March 20, 2018
The Ability of One Inanimate Object to Corrupt
By Santiago O'Neil & Will Byerman
Santiago: “School Climate” refers to the overall “feel” of a school, an average consensus of the mood among students and administrators. A multitude of variables go into creating school climate, including the workload of students and staff, the social dynamics between students as peers, and our relationships with the aforementioned adults. These factors look different at every school, but consistently influence the belonging students feel or the lack thereof.
It is imperative to note, however, that a school doesn’t have to be the direct target of a shooting to be affected. When an earthquake occurs, it is destructive in its aftershock, not just its pinnacle. After there is an incident involving a firearm or the like in a school, a ripple effect may spread across the county and the region at large-- adversely affecting school climate and the ability of students to learn in a safe and conducive environment.
At Henry Clay High School in Lexington, we watched as a single gun confiscation turned into a rumor mill, with students talking of suicide, numerous guns, planned shootings, a drug overdose, arrests, pictures of pistols. Students and teachers were unsure of what was true and what wasn't. Nearly half of the students had left by fifth hour. Less than a third showed up the next day. This instance at Henry Clay illustrates the ability of one inanimate object, to corrupt what should be a warm and secure learning environment.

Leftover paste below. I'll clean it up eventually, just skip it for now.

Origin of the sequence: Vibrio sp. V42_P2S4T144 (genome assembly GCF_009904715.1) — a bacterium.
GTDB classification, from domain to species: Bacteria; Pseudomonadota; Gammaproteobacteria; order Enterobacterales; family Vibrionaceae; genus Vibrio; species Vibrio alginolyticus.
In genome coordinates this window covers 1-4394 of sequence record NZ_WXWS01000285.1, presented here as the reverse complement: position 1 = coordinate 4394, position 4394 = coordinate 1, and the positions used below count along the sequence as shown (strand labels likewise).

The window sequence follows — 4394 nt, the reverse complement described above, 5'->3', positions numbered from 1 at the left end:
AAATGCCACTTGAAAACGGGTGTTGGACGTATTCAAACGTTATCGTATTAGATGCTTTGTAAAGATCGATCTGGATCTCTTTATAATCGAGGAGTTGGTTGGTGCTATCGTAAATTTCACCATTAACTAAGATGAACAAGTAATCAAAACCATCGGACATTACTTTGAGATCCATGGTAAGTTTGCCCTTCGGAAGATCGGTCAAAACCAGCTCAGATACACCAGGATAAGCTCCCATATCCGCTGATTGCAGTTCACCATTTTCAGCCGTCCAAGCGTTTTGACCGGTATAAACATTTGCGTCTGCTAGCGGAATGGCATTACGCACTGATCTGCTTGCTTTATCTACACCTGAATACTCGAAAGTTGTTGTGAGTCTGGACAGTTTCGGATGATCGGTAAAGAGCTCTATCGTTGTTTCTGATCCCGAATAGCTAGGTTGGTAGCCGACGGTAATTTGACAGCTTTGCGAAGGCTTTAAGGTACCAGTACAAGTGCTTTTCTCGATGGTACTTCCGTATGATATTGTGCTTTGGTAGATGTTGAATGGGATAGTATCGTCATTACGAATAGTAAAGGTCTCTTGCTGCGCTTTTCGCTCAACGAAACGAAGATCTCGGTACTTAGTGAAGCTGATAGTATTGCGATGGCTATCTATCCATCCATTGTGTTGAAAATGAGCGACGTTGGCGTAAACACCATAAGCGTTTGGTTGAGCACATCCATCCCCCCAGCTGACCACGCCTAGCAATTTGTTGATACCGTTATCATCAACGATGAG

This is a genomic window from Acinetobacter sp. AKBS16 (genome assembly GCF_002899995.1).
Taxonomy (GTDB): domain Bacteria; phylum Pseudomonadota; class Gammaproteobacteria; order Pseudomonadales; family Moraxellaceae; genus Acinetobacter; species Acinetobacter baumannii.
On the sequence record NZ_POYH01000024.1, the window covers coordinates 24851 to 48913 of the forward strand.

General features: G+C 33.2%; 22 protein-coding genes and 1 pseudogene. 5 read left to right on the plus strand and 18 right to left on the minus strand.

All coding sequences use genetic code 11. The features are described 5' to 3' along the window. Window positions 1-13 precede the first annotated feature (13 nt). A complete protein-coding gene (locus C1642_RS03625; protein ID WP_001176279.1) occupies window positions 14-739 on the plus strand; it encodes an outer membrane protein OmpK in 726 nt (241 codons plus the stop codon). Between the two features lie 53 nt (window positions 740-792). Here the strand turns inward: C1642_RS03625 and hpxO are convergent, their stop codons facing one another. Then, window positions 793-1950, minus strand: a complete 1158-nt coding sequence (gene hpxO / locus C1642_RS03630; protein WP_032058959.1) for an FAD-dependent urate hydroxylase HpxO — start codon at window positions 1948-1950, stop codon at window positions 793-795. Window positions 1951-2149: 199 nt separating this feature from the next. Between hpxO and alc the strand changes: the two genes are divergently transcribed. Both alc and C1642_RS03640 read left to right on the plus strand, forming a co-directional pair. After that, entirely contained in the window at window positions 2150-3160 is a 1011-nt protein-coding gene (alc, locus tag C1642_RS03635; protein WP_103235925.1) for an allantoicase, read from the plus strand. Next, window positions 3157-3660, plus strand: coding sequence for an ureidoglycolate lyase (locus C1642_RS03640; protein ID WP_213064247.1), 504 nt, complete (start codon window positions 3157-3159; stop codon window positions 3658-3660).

Will: Safety goes beyond gun control; it transcends what is physical, and becomes much more psychologically complex. Because gun violence is both a symptom and a contributor to a much larger disease: defective school climate. If schools strive to be conducive to learning, then they must recognize that security and openness are not mutually exclusive. For students to foster relationships and study material, they cannot feel like they are behind bars, as is the case all too often among students today.
Most schools have not experienced the atrocities that occured in Marshall County and Parkland, yet they can suffer some of the same symptoms that foster an environment in which those tragedies can occur. Regardless of location, all American students suffer from the ripple effect of these events.
Students and citizens across the nation cannot continue to be forced to reconcile with these experiences. But acknowledging the issues of gun violence and poor school climate are only as valuable as the solutions formed based on our understanding of them. We need, more than condolences and acknowledgement, we need to collaborate with civic leaders, elected officials, teachers, parents, psychologists, and social-workers. We need a solutions-oriented conversation, and we need to have it with the entire community. Violence in our schools is everyone’s challenge. Not just our schools’. Not just our administrators’. Not just our students’. It is everyone’s challenge, and thus requires everyone to work to find solutions, common ground.